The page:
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This self-review tool supports boards of trustees as they work as leaders with principals and their communities to ensure schools are using the National Standards for reading, writing, and mathematics to improve students’ learning and achievement within The New Zealand Curriculum (NZC). The tool also supports boards’ self-review processes and so should help to inform strategic and annual planning. As they engage with the tool, boards will better understand how to use the National Standards and what their next steps might be to support the learning of in-school leaders, teachers, and students.

PDF icon. Self-review tool for boards of trustees (PDF, 270 KB)

Student needs | Professional needs | Monitor implementation | Impact on students

The overall introduction to the set of self-review tools describes how the tools can support professional learning focused on improving student outcomes through the development of curriculum and assessment knowledge. Each tool describes practice in relation to effective use of the National Standards at three points on a continuum (basic, developing, and integrated) so that users can locate their practice and then set goals for their own learning. These goals may include building knowledge of the learning progressions for students described in Literacy Learning Progressions, The English Language Learning Progressions, and the Number Framework from the Numeracy Development Projects.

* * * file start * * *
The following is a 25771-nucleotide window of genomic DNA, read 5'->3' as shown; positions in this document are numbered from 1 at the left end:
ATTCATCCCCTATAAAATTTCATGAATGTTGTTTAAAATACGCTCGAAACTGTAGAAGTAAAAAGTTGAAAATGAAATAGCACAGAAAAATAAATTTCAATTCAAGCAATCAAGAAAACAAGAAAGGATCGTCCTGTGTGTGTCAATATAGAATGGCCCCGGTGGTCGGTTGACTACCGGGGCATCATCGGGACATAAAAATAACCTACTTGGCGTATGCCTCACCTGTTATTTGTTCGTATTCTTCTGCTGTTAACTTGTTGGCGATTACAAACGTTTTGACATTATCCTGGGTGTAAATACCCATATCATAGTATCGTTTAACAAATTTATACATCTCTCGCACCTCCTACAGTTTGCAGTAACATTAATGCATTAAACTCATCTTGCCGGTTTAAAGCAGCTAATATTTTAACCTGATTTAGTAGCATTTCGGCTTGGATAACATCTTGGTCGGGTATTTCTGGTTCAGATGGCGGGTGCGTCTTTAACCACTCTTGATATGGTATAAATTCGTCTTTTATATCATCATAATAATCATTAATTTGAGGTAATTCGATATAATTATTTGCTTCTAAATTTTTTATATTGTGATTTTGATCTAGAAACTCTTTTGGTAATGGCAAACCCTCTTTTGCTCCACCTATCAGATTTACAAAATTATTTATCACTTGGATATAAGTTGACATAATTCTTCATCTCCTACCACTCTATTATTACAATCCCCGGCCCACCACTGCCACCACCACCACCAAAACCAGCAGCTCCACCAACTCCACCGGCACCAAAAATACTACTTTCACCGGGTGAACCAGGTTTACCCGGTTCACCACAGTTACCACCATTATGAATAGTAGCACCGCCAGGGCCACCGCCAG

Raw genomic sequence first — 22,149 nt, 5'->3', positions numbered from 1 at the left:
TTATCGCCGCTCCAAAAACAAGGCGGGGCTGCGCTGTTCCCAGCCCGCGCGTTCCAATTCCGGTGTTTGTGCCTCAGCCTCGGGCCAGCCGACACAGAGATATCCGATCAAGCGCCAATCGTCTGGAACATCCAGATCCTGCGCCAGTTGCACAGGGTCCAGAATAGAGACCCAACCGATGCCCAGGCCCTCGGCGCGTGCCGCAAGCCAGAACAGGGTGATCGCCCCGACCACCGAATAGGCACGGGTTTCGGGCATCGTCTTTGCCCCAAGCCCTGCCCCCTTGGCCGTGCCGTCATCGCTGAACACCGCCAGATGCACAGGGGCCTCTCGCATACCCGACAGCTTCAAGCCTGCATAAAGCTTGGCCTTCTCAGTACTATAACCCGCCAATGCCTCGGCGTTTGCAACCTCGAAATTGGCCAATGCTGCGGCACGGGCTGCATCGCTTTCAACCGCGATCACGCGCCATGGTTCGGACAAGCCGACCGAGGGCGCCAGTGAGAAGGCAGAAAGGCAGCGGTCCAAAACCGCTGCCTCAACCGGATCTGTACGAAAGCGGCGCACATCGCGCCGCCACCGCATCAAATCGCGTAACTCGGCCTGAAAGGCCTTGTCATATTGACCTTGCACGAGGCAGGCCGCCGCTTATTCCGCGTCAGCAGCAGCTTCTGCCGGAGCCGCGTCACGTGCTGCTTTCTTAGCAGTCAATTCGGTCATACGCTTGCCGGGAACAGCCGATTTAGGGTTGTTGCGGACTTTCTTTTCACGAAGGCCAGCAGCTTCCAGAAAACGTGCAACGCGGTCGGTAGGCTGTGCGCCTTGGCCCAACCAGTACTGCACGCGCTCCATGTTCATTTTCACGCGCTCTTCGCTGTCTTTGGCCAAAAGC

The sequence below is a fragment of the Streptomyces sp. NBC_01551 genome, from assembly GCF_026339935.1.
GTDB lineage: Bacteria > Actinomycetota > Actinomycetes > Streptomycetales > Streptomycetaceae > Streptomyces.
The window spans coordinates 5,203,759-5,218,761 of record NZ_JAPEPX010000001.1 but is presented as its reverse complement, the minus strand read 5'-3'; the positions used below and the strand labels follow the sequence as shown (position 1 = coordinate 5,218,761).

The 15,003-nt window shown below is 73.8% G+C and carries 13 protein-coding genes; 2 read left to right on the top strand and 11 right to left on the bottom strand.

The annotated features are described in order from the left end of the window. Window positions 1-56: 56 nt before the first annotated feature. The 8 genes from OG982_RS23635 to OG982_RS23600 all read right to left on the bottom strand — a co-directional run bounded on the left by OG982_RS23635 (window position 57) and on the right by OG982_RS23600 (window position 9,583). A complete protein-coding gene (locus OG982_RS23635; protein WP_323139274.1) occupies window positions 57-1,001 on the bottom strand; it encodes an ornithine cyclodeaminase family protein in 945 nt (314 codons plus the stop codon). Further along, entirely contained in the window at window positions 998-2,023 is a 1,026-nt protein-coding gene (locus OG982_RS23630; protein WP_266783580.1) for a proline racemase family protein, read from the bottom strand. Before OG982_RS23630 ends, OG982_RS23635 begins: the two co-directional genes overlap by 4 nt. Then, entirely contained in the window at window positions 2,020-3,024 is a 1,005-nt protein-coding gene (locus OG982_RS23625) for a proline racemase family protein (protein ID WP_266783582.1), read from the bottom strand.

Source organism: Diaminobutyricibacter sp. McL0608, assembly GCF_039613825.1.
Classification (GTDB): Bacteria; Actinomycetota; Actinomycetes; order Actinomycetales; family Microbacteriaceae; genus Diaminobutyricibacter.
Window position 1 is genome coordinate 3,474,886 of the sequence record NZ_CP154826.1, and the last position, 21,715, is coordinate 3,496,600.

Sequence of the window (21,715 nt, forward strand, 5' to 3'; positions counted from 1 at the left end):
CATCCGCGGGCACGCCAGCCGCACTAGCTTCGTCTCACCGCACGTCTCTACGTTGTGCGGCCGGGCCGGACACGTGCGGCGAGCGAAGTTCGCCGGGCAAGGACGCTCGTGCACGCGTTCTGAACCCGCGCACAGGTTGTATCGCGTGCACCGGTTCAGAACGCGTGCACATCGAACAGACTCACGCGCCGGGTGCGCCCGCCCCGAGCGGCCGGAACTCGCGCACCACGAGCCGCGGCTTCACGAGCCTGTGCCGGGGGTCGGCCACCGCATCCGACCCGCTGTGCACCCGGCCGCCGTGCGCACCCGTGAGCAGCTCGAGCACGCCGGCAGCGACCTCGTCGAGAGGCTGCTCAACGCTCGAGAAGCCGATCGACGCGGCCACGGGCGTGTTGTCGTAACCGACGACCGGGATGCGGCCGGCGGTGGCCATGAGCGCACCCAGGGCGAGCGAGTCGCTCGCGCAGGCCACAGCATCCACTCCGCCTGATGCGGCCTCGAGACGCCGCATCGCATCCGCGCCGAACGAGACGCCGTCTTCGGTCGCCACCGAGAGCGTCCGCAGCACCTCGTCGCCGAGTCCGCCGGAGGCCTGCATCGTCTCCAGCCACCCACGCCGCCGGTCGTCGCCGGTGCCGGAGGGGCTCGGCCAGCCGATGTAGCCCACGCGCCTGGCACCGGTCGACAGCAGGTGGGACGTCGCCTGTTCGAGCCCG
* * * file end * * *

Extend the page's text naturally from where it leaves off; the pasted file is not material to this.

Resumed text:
A critical aim of self-review is achieving a step up in the performance of the education system for and with Māori learners. Central to such an achievement and at the core of Ka Hikitia – Managing for Success is 'an unrelenting focus on ako' (Ministry of Education, 2009, p. 20). Transforming the system will require a better understanding of the links between teaching practice and learning outcomes and of what students can contribute to learning experiences in the classroom.

Board members may use this tool on their own, but research shows that an inquiry process undertaken with others and with a clear focus on student achievement results in much deeper understanding. Similarly, self-review may be undertaken with or without support from an external expert, but working with an 'experienced other', such as a professional development provider, results in deeper learning (Timperley, Wilson, Barrar, and Fung, 2007).

Inquiry and knowledge-building cycle.

It is important to remember that school self-review covers a much wider range of areas than those explored in this tool and that many schools use other self-review tools. This tool represents one important inquiry that can contribute to a school’s strategic review.